Court to decide whether ex-journalist Stephen Glass can practice law

Former journalist Stephen R. Glass hopes to become a licensed lawyer.

SAN FRANCISCO--Stephen R. Glass, a former journalist who became infamous for fabricating magazine articles, will learn Monday whether the California Supreme Court believes he possesses the necessary moral character to practice law.

The state high court is expected to issue its long-awaited ruling on whether Glass, dubbed a “serial liar” by state bar officials, has demonstrated sufficient rehabilitation to deserve a law license. During a hearing in November, the justices appeared overwhelmingly opposed to admitting Glass to the California bar.

Glass, 41, was in his 20s when he fabricated 42 articles for the New Republic, Rolling Stone and other magazines before being caught in 1998. A movie, “Shattered Glass,” was made about his exploits, and he wrote a novel based on them.

After the New Republic fired him, Glass moved for a while to his parents’ home near Chicago and struggled with suicidal impulses. He hired a lawyer to deal with the magazines that had published his fraudulent stories and eventually wrote apologies to his former editors and the people and companies his articles disparaged.


Although Glass obtained a law degree from Georgetown Law School and passed the bar examinations in both New York and California, he has been unable to get a law license because of questions about his character.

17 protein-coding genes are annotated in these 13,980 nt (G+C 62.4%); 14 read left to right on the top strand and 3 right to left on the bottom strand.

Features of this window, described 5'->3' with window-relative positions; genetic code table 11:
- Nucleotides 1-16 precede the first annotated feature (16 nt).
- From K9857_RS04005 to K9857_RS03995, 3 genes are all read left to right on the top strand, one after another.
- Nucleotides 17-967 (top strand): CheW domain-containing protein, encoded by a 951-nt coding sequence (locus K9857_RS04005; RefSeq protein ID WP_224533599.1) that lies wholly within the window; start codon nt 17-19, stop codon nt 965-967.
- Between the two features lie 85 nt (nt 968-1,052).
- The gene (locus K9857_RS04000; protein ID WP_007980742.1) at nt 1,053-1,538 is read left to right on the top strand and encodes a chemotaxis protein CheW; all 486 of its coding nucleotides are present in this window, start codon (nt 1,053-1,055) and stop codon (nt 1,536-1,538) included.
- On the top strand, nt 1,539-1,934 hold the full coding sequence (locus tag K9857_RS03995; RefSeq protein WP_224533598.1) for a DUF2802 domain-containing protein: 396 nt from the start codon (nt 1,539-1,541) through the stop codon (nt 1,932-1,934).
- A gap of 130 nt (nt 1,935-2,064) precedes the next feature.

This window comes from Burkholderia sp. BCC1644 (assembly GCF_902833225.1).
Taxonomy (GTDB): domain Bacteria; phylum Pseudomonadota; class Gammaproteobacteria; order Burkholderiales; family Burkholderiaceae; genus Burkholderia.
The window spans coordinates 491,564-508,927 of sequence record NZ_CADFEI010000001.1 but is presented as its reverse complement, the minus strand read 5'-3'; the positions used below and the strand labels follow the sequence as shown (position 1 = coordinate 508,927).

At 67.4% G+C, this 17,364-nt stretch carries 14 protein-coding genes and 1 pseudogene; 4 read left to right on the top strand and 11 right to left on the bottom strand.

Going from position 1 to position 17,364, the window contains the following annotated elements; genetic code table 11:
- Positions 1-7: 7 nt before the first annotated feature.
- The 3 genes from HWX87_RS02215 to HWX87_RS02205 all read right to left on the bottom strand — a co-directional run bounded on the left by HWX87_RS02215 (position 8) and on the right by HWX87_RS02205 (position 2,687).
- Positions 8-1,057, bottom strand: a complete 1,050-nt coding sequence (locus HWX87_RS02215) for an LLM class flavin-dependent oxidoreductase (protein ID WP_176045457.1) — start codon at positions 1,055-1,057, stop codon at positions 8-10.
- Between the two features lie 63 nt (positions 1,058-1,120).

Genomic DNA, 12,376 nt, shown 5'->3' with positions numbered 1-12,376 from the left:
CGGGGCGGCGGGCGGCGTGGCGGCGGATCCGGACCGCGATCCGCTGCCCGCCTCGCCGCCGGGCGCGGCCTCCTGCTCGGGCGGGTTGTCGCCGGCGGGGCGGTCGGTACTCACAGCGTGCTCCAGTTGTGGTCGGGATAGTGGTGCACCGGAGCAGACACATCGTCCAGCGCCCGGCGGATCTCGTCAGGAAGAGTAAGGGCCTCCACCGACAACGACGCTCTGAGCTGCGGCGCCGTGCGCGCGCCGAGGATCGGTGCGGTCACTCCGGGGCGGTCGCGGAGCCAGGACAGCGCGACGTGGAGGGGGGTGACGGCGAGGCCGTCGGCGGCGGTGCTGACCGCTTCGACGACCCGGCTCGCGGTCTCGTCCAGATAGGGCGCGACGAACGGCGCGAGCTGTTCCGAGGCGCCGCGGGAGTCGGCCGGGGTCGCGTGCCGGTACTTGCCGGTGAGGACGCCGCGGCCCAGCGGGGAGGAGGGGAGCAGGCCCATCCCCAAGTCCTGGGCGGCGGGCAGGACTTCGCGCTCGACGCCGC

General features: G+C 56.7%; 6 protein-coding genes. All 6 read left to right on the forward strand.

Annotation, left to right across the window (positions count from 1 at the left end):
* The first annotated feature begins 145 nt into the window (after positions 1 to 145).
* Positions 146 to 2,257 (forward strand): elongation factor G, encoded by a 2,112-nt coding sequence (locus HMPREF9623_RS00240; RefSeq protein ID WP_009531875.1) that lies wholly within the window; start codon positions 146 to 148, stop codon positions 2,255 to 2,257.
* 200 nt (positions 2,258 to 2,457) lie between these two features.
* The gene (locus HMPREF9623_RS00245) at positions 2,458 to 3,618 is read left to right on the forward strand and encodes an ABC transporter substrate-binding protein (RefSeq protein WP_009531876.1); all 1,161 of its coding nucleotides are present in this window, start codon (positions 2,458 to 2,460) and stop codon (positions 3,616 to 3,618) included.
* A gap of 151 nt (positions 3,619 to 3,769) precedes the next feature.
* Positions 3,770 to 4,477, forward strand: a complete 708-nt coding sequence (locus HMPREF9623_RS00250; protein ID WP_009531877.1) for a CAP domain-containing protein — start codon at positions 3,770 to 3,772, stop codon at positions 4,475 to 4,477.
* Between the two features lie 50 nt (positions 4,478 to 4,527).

The California bar found him morally unfit in 2009, a decision he challenged during a confidential, 10-day bar trial, in which colleagues, friends, employers and his psychiatrists testified.

The bar judge sided with Glass, and a review panel decided 2-1 to uphold that decision. A committee of bar examiners responsible for admissions then asked the California Supreme Court to deny him a license.

The bar examiners called Glass “a pervasive and documented liar” who tainted journalism and waited years to make a full disclosure of all the articles he concocted. His published stories blistered his subjects, and Glass made up phony notes, business cards, a website and voice mails to cover his tracks.


But his supporters, including his current employer, said he has changed. They said he has demonstrated consistent honesty and high ethics since his downfall and would be a sterling lawyer.

One of his psychiatrists likened his past misconduct to compulsive gambling. Glass said he fabricated because he wanted his editor “to love me, like I wanted my father to love me.” Glass described growing up with parents who pushed him relentlessly to succeed and insisted he go to medical school even though he was not cut out to be a doctor.

Glass has worked as a paralegal for a Los Angeles personal injury firm since 2004 and has been in a long-term relationship with a woman, who is both a writer and attorney.

He drafts complex legal motions, advises on strategy and meets with clients, but his inability to get a law license requires that all his work be closely supervised by a licensed attorney.



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